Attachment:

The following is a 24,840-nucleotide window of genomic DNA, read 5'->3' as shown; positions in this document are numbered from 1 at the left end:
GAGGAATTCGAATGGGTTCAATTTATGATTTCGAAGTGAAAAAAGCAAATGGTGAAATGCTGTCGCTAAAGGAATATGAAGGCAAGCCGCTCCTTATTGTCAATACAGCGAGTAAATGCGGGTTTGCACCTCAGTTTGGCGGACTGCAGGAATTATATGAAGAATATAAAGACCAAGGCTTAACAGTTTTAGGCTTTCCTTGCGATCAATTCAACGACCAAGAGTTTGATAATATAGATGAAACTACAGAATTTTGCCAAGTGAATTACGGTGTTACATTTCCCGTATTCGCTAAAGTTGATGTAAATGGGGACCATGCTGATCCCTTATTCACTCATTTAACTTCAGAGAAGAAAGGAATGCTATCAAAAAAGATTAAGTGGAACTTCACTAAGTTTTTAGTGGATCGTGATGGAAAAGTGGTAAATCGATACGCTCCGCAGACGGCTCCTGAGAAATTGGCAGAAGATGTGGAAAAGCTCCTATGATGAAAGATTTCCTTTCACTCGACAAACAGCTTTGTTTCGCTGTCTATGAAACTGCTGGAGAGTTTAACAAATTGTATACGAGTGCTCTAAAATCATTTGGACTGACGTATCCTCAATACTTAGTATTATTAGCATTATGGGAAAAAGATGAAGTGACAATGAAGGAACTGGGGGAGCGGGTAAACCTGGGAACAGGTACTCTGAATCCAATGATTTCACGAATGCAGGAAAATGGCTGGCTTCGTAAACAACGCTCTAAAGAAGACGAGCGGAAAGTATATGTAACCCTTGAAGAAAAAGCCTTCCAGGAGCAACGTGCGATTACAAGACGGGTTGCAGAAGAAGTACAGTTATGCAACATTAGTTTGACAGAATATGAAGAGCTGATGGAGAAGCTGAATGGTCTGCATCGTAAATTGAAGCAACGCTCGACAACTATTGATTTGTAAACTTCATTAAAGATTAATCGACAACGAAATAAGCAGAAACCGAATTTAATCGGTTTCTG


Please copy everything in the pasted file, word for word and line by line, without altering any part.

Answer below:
The following is a 24,840-nucleotide window of genomic DNA, read 5'->3' as shown; positions in this document are numbered from 1 at the left end:
GAGGAATTCGAATGGGTTCAATTTATGATTTCGAAGTGAAAAAAGCAAATGGTGAAATGCTGTCGCTAAAGGAATATGAAGGCAAGCCGCTCCTTATTGTCAATACAGCGAGTAAATGCGGGTTTGCACCTCAGTTTGGCGGACTGCAGGAATTATATGAAGAATATAAAGACCAAGGCTTAACAGTTTTAGGCTTTCCTTGCGATCAATTCAACGACCAAGAGTTTGATAATATAGATGAAACTACAGAATTTTGCCAAGTGAATTACGGTGTTACATTTCCCGTATTCGCTAAAGTTGATGTAAATGGGGACCATGCTGATCCCTTATTCACTCATTTAACTTCAGAGAAGAAAGGAATGCTATCAAAAAAGATTAAGTGGAACTTCACTAAGTTTTTAGTGGATCGTGATGGAAAAGTGGTAAATCGATACGCTCCGCAGACGGCTCCTGAGAAATTGGCAGAAGATGTGGAAAAGCTCCTATGATGAAAGATTTCCTTTCACTCGACAAACAGCTTTGTTTCGCTGTCTATGAAACTGCTGGAGAGTTTAACAAATTGTATACGAGTGCTCTAAAATCATTTGGACTGACGTATCCTCAATACTTAGTATTATTAGCATTATGGGAAAAAGATGAAGTGACAATGAAGGAACTGGGGGAGCGGGTAAACCTGGGAACAGGTACTCTGAATCCAATGATTTCACGAATGCAGGAAAATGGCTGGCTTCGTAAACAACGCTCTAAAGAAGACGAGCGGAAAGTATATGTAACCCTTGAAGAAAAAGCCTTCCAGGAGCAACGTGCGATTACAAGACGGGTTGCAGAAGAAGTACAGTTATGCAACATTAGTTTGACAGAATATGAAGAGCTGATGGAGAAGCTGAATGGTCTGCATCGTAAATTGAAGCAACGCTCGACAACTATTGATTTGTAAACTTCATTAAAGATTAATCGACAACGAAATAAGCAGAAACCGAATTTAATCGGTTTCTG